Subjective experiences vary among immigrant groups adjusting to a new society. Some problems are common to all immigrants, and some are unique to certain groups. Studies of perceived problems, based on in-depth interviews with 90 Korean families in New York, were placed in the overall context of American immigrant problems to differentiate the common needs of all immigrants from the unique needs of Korean immigrants. In this article, the author studies family relations; child rearing; and practical aspects of language, employment, and health. The author discusses the development of a multiservice center for all immigrants and services specific to the Korean population.
Immigration to the United States has become increasingly heterogeneous since the Immigration and Nationality Act of 1965 (Gordon, 1990; Jensen, 1989; Kraly, 1987). Although people are immigrating from all over the world, the largest increases are in immigrants from Asia, Latin America, and the Caribbean. The 1990 census indicated that these three groups account for as much as 40 percent of the total population increase over the past decade in the United States (Barringer, 1990). The number of Korean immigrants has increased rapidly in the past few decades, from 70,000 in 1970 to 799,000 in 1992 (U.S. Bureau of the Census, 1992).
Despite the increases, however, understanding of the new groups lags far behind their arrival. How does each immigrant group perceive the adjustment experience, and what are the problems they face while adapting? Answers to these questions could help social workers develop and deliver effective services for immigrants. This article builds knowledge in this area through a study of Korean immigrant families. The experience of Korean immigrants, placed in the greater context of that of all American immigrants, will differentiate some common needs of immigrants from needs unique to Koreans. Suggestions are made for developing general immigrant programs and programs specific to Koreans.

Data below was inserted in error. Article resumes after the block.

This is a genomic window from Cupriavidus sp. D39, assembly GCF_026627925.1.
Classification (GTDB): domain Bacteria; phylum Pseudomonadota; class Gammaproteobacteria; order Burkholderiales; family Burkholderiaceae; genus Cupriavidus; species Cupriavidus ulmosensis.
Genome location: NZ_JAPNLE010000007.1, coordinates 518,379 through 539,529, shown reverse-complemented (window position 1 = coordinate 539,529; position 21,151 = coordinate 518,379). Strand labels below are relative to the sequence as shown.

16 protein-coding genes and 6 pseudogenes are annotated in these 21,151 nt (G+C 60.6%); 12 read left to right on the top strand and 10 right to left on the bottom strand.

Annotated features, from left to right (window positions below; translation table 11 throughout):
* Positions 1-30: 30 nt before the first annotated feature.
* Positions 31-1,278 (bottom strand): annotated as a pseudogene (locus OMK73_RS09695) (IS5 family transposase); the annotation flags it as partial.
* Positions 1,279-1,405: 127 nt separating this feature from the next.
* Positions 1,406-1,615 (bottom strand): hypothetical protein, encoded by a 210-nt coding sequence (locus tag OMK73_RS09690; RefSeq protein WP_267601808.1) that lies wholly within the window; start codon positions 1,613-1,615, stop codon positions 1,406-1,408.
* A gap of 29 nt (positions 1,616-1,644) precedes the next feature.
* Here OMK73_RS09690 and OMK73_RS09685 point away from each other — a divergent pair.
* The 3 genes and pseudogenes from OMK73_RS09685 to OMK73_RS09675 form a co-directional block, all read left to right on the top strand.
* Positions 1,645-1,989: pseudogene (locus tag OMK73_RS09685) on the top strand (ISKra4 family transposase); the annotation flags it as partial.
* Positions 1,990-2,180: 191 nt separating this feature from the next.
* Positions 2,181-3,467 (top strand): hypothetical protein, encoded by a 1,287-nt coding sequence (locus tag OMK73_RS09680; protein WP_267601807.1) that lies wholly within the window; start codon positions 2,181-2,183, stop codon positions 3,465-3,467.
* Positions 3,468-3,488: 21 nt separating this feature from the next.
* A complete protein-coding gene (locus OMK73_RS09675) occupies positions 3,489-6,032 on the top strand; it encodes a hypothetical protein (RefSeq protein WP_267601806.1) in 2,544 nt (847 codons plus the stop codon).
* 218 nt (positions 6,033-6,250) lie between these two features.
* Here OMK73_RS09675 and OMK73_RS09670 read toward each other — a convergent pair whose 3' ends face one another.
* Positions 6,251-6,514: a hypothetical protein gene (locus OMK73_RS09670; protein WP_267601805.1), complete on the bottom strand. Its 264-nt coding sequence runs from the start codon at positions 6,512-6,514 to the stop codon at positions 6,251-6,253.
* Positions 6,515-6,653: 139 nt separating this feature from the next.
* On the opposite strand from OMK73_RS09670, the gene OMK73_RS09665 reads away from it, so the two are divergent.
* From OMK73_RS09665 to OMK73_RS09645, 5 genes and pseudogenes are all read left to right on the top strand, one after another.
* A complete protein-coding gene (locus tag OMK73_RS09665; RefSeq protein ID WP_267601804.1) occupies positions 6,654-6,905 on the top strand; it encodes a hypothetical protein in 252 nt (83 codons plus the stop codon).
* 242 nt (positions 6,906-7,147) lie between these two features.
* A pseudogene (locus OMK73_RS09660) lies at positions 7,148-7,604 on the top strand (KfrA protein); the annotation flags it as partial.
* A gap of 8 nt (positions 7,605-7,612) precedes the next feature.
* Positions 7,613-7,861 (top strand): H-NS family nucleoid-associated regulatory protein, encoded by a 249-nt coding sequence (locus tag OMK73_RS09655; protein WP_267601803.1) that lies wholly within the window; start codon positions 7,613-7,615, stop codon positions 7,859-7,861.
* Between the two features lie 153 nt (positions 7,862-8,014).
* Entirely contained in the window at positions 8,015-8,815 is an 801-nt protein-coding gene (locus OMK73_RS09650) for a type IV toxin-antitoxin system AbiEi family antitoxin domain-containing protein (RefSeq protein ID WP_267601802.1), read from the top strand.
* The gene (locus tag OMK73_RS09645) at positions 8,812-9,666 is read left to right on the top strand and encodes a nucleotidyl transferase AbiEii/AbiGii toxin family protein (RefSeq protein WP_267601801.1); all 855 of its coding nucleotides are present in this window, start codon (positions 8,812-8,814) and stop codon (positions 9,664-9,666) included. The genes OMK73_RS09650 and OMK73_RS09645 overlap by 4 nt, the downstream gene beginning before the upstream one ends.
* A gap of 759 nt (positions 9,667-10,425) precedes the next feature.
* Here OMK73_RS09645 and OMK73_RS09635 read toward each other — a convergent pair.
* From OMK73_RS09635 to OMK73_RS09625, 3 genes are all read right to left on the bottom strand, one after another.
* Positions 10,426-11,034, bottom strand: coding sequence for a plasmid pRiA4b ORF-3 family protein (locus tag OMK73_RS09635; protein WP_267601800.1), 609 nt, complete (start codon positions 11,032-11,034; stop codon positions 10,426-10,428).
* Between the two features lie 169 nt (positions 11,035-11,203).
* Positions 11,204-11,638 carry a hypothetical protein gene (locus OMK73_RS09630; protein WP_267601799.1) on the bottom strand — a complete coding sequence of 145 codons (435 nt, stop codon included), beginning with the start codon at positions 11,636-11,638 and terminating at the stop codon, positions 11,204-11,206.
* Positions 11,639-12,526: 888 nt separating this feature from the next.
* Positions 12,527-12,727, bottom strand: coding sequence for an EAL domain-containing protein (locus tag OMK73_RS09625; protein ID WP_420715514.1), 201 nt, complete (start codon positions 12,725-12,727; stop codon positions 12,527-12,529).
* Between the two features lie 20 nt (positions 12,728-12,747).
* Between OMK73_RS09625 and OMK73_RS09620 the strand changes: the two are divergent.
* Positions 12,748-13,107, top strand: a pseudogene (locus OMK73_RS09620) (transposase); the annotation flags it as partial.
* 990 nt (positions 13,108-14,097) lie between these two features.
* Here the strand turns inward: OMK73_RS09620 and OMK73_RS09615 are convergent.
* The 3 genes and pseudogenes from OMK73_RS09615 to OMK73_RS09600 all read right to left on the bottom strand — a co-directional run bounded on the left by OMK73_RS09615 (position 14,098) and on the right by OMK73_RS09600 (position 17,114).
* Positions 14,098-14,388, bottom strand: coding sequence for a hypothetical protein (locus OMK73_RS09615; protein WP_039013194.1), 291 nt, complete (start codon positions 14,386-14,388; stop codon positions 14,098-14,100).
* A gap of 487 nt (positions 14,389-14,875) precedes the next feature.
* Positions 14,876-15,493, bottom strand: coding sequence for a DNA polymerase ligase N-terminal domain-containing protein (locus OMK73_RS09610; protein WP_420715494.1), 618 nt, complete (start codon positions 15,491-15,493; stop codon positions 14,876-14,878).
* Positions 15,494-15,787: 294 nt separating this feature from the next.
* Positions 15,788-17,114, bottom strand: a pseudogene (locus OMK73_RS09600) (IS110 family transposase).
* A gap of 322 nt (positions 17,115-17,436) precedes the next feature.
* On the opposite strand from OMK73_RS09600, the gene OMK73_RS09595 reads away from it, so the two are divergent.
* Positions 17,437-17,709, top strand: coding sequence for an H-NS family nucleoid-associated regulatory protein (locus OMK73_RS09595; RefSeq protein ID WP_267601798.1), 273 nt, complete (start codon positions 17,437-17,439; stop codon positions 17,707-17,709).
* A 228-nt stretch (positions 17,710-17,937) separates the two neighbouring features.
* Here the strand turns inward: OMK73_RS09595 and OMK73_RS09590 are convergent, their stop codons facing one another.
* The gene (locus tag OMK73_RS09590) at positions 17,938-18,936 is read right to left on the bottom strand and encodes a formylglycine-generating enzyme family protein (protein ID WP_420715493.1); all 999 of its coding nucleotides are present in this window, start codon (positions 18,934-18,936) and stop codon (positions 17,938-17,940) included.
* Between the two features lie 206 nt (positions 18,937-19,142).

General Experiences of Immigrants
The adaptation experience of new immigrants varies according to their place of origin, premigration occupation and education, traditional values, and socialization (Kessler-Harris & Yans-McLaughlin, 1978). The literature has stressed some common aspects of experience among the immigrants, specifically in language (Portes & Rumbaut, 1990), employment (Ware, 1932; Portes & Rumbaut, 1990), adjustment stress (Eisenstadt, 1955; Furnham & Bochner, 1989; Portes & Rumbant, 1990), and interpersonal conflict (Landau, 1982).
Except for immigrants from English-speaking countries, the first problem an immigrant encounters is learning a new language (Chen, 1973; Homma-True, 1976; Kosmin, 1990; Land, Nishimoto, & Chau, 1988). However, place of origin and premigration experience seem to generate differences in the speed and ease of language acquisition. Those from "verbal" cultures and similar linguistic circles seem to learn a new language faster than those from "less-verbal" cultures (Finnan, 1981). Occupation determines the level of language skills that will be required. High-level professional jobs demand a higher level of command of the language, whereas low-level, unskilled jobs require a minimum level of language skills.
Economic survival is the foremost concern on arrival in the United States for adult immigrants (Portes & Rumbaut, 1990). Except for small numbers of religious and political immigrants, the economic motive for immigration has been constant throughout history. Immigrants are welcomed when the U.S. economy is prosperous and when labor is in short supply; when the economy falls into a recession, conflicts arise between natives and immigrants. In general, the least desirable jobs, shunned by natives, are assigned to immigrants (Portes & Rumbaut, 1990; Ware, 1932). Professional immigrants also begin at the lowest level in their occupational field, regardless of their premigration experience credentials; some face underemployment in blue-collar jobs (Howe, 1990; Shin & Change, 1988). …